SINGAPORE - The Jetsons zoomed around in flying cars in a cartoon series which featured life in 2062.
But those in Singapore may not have to wait that long to see one up close with German aviation start-up Volocopter announcing it will perform a series of urban flight tests of its air taxis in the Republic in the second half of 2019.
The flight tests are designed to validate and verify the ability of Volocopter's electric vertical take-off and landing (eVTOL) vehicles to operate in Singapore's urban environment.
The firm's air taxi resembles a helicopter, but is based on drone technology and can fly two people for about 30km.
The Volocopter is designed specifically for inner city missions and can carry 160kg.
In a statement on Wednesday (Oct 18), the company said the tests, which will culminate in public demo flights, are supported by the Ministry of Transport, Economic Development Board and Civil Aviation Authority of Singapore (CAAS).
CAAS director of aviation industry Ho Yuen Sang was quoted as saying there is potential for air taxis to transform mobility and logistics in urban cities.
Volocopter, he added, is at the forefront of such new and innovative technology in the aviation industry.
"CAAS is pleased to work together with Volocopter to study the technical capabilities and develop appropriate operational guidelines to facilitate such trials in Singapore."
The German company said it will be setting up a product design and engineering team in Singapore to support its expansion plans.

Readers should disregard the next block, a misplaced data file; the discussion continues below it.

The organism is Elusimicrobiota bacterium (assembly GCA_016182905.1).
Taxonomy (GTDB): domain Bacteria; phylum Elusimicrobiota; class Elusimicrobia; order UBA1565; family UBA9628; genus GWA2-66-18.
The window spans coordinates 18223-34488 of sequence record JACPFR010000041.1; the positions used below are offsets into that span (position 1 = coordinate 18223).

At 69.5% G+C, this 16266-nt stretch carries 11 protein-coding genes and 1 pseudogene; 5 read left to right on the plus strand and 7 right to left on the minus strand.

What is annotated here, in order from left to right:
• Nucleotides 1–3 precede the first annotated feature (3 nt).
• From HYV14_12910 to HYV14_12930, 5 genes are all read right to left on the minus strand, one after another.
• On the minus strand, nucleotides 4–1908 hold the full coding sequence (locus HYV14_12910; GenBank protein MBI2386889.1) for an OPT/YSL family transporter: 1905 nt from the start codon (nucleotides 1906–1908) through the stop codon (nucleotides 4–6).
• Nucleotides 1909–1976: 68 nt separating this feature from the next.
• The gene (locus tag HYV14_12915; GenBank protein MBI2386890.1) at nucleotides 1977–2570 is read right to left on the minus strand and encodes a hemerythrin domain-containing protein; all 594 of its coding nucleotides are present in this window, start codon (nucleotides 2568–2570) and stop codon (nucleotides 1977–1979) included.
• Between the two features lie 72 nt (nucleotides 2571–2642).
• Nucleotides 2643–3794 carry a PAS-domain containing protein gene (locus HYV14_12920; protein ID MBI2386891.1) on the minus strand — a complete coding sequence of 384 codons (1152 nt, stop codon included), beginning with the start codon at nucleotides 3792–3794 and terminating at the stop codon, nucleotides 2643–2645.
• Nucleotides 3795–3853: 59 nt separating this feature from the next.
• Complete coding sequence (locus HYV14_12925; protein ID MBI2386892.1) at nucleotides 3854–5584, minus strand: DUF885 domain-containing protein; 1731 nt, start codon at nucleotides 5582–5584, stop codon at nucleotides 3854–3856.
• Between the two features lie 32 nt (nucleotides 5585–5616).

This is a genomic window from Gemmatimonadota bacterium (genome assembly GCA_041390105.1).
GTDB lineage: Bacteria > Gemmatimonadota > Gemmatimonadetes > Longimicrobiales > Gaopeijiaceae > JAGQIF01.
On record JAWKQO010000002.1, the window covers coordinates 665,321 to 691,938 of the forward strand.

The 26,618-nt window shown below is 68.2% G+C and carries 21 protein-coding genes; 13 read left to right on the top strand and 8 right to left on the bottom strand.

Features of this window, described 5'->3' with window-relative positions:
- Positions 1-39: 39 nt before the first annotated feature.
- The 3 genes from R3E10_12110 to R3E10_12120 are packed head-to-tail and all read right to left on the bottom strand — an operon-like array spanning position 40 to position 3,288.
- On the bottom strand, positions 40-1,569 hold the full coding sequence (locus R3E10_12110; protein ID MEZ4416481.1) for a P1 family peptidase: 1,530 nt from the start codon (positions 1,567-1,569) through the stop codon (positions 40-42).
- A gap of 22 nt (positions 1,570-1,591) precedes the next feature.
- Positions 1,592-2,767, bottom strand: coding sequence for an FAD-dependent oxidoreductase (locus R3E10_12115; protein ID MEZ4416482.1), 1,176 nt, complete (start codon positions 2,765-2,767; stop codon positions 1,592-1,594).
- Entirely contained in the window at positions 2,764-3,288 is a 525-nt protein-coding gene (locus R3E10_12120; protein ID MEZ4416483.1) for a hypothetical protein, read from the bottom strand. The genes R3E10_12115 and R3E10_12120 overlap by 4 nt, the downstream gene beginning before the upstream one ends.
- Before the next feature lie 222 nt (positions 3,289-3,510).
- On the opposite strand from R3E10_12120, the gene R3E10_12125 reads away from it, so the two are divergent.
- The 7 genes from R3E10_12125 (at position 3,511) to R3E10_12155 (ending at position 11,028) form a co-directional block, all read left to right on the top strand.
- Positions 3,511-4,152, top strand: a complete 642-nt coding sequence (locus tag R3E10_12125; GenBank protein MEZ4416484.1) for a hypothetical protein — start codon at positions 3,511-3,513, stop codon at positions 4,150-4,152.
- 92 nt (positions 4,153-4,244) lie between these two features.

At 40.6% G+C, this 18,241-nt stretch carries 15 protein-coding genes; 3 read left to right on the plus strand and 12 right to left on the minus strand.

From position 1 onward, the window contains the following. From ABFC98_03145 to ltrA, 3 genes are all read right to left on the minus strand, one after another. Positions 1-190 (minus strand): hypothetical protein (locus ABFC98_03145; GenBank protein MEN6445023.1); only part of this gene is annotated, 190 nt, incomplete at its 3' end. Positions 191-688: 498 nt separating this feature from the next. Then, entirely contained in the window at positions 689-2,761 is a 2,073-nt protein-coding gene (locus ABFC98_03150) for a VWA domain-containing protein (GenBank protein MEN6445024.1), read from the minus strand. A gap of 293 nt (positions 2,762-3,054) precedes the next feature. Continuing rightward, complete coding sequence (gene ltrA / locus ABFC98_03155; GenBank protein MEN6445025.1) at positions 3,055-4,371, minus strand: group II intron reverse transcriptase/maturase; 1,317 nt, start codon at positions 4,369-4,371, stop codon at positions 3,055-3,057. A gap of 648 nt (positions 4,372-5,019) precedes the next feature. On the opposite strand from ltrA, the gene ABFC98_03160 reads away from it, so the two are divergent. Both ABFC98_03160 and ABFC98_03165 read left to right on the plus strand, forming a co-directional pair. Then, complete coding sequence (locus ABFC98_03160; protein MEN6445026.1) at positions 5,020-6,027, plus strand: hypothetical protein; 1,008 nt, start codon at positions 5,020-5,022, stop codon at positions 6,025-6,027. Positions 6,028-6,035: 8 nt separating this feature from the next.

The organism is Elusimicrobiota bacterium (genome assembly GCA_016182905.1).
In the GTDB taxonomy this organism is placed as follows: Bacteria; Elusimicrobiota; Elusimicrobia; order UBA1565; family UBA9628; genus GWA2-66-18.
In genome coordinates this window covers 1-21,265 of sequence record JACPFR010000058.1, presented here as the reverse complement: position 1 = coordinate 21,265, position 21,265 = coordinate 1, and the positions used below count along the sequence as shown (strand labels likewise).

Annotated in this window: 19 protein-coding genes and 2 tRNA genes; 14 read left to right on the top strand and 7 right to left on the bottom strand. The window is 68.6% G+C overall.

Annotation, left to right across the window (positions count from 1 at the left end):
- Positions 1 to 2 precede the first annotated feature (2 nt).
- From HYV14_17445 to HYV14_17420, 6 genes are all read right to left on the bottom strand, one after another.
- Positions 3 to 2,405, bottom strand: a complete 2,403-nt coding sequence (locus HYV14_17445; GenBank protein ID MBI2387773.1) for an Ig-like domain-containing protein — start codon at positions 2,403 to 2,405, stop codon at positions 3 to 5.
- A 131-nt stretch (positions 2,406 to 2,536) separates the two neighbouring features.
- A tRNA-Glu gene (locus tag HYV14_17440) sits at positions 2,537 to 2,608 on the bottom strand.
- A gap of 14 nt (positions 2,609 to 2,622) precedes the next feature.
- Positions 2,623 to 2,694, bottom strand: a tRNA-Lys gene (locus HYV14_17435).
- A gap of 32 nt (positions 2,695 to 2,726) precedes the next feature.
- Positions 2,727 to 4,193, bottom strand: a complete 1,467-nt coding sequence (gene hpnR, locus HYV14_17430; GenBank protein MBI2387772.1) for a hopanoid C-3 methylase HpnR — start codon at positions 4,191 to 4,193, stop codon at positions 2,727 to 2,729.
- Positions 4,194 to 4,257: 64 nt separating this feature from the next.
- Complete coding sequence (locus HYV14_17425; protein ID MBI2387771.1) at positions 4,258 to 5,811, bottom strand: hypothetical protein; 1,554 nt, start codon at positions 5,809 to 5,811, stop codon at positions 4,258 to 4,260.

In response to queries from The Straits Times, Volocopter said the trials will focus on its vehicle's capabilities to perform flights under local conditions.
It will work with government agencies to determine the right testing facilities and locations.
The Volocopter can be flown with a pilot, or unmanned via remote control or autonomously.
For the flight tests in Singapore, the company will work with CAAS to decide which flight mode is the best for conditions here.
It was previously reported that Volocopter is seeking to partner real estate developers and mobility providers to establish infrastructure that can support flight testing.
A Volocopter spokesman said while its air taxis are currently not being used commercially anywhere, it is focusing on "achieving commercial certification to operate as air taxis".
"We expect the first commercial air taxi routes to open in three to five years. We are in discussions with cities around the world including some in Germany."
"However, at this point, we cannot make an estimation where the first route will open," said the spokesman.
In September last year, Volocopter performed a public unmanned test flight in Dubai, where it partnered with the country's Roads and Transport Authority.
This article was first publishd in The Straits Times. Permission required for reproduction.